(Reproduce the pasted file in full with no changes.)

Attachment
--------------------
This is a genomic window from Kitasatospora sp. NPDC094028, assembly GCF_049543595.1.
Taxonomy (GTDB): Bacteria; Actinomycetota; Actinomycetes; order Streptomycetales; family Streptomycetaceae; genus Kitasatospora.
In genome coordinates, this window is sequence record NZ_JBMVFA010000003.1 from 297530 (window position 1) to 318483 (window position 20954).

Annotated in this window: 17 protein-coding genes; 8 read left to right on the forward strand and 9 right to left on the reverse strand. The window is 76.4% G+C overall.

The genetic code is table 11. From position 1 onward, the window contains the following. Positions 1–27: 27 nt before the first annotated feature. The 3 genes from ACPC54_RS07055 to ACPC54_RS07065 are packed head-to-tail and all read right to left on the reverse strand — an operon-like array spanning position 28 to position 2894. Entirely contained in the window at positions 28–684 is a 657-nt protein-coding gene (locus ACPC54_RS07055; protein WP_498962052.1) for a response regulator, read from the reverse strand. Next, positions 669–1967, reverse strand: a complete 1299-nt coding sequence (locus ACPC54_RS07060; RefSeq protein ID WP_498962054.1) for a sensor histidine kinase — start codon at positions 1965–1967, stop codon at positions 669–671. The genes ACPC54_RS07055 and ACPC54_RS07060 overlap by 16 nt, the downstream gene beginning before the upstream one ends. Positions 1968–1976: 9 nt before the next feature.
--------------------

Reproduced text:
This is a genomic window from Kitasatospora sp. NPDC094028, assembly GCF_049543595.1.
Taxonomy (GTDB): Bacteria; Actinomycetota; Actinomycetes; order Streptomycetales; family Streptomycetaceae; genus Kitasatospora.
In genome coordinates, this window is sequence record NZ_JBMVFA010000003.1 from 297530 (window position 1) to 318483 (window position 20954).

Annotated in this window: 17 protein-coding genes; 8 read left to right on the forward strand and 9 right to left on the reverse strand. The window is 76.4% G+C overall.

The genetic code is table 11. From position 1 onward, the window contains the following. Positions 1–27: 27 nt before the first annotated feature. The 3 genes from ACPC54_RS07055 to ACPC54_RS07065 are packed head-to-tail and all read right to left on the reverse strand — an operon-like array spanning position 28 to position 2894. Entirely contained in the window at positions 28–684 is a 657-nt protein-coding gene (locus ACPC54_RS07055; protein WP_498962052.1) for a response regulator, read from the reverse strand. Next, positions 669–1967, reverse strand: a complete 1299-nt coding sequence (locus ACPC54_RS07060; RefSeq protein ID WP_498962054.1) for a sensor histidine kinase — start codon at positions 1965–1967, stop codon at positions 669–671. The genes ACPC54_RS07055 and ACPC54_RS07060 overlap by 16 nt, the downstream gene beginning before the upstream one ends. Positions 1968–1976: 9 nt before the next feature.